"What it means is that you can't be sure that you have accurate financial statements unless the auditor does a lot more testing and a lot more work," she said. "For example, one of the material weaknesses we have is performing timely bank reconciliations. Obviously, we want to make sure we are reconciling our books to the cash in the bank, and we do that. Our bank reconciliation process is extremely complex and extremely manual. Sometimes, it takes us three months or more to get it complete. We haven't found any fraud. The process and the systems make it difficult to get our bank reconciliations done timely."
Committee Member Gabriels Basua said she is happy to see the progress.
"What I would like to see is those numbers come down as far as the deficiencies and controls," she said. "The fact that you were able to do that in the first year you were here, I commend you."
Committee Member Bert Perello said he has the "highest respect" for Lavery and the auditors.
"The concern, what it sounds like, is how are we getting a clean audit," he asked. "Are we implying that the auditors are not doing a good job? I don't know."
Ventura said the city gets a clean audit by performing more testing than what is needed.
"That ends up costing the city a little bit more because of audit fees, because of the extent of audit testing they have to perform," she said.
Perello said the improvements over the last year have been like night and day.
"We spent a lot of money with a lot of auditors, we've accepted the work they're doing and spent a lot of money on four laminated boards on each side of this room," he said. "I think it is time. You either put a checkmark that something is done because we've reduced the number of complaints from 87 to 57. That means 30 of them have been resolved over a 20-month period. There has got to be something that we can show the public when we come in and go holy crap, that's the scorecard?"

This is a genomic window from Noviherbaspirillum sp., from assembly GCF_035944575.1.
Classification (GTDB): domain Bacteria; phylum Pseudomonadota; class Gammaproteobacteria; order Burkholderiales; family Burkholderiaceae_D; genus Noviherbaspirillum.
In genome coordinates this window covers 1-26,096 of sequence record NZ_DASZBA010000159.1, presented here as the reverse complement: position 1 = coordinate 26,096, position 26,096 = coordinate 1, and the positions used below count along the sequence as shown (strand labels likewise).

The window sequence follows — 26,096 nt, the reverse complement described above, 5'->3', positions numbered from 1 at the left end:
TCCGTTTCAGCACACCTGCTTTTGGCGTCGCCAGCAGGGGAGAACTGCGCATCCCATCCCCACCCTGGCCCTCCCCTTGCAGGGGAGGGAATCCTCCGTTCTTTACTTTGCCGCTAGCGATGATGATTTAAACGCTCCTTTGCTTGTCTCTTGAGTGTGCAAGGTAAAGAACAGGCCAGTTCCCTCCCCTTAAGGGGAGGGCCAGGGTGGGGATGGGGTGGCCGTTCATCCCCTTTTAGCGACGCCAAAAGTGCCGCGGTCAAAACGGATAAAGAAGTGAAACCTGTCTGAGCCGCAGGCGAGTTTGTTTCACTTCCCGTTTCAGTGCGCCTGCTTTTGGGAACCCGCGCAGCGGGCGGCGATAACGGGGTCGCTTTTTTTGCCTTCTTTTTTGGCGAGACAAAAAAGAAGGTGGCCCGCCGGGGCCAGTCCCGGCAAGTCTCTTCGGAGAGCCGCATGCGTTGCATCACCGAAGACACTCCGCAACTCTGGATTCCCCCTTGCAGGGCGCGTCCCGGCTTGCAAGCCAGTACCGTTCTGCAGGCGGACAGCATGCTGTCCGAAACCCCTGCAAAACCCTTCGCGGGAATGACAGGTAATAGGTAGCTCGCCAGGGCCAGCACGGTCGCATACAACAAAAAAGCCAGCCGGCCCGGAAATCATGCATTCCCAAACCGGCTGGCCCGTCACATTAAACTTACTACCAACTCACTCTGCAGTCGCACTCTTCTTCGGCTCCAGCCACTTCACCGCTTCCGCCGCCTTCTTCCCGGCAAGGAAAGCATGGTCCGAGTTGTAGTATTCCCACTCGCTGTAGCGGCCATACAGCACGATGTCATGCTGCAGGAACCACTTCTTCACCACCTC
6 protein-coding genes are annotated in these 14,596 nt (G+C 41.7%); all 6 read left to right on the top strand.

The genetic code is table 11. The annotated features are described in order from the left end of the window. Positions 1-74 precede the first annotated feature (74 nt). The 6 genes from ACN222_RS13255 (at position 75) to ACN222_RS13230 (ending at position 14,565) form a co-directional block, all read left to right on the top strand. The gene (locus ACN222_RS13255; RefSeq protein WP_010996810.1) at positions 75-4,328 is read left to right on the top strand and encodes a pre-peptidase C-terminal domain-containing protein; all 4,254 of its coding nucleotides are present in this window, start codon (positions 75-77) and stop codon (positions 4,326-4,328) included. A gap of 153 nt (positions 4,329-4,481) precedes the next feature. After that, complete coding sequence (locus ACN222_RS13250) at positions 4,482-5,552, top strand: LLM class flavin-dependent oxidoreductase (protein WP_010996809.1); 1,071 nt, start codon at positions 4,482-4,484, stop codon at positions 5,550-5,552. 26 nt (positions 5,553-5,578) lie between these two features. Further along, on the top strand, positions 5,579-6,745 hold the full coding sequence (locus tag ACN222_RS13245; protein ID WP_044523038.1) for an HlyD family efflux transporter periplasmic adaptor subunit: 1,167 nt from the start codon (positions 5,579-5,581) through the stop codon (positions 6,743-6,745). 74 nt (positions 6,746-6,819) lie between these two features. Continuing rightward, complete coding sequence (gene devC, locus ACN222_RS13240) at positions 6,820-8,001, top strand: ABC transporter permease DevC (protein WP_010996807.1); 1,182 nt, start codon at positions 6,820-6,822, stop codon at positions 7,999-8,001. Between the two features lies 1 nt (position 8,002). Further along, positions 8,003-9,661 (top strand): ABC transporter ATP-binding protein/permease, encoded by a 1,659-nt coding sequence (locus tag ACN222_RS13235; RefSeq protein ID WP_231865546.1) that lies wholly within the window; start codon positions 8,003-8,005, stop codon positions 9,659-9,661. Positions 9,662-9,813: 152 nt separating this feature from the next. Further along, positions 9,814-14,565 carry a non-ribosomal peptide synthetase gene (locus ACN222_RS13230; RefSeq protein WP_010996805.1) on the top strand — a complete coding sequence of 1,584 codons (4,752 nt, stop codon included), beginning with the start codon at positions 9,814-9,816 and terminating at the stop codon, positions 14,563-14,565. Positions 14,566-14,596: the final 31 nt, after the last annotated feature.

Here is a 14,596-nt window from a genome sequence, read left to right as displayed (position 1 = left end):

Flynn asked Ventura to talk about the Enterprise Resource Planning (ERP) system and the major attributes that will pierce through the whole chart.
Ventura said that many of the city processes are paper-based. The process is slow because they have to wait for the paper to compile the data.
"Data gets input incorrectly, and we have to find it and correct it," she said. "What modern systems allow is more validation of the data upfront. If we take, for example, timesheets, somebody else enters their timesheet in the system, and we find out that this particular person is not authorized to charge time to this particular project. Then, we have to go back and fix it."
Deputy City Manager Shiri Klima said Ventura and Riper are too modest.
"They've had an incredible turnover," she said. "The story they are not telling you is there has been a lot of turnover, and they've filled a lot of positions with excellent new folks. We're very, very excited, and proud of them because of all of their growth. In that process, they've managed to do all this."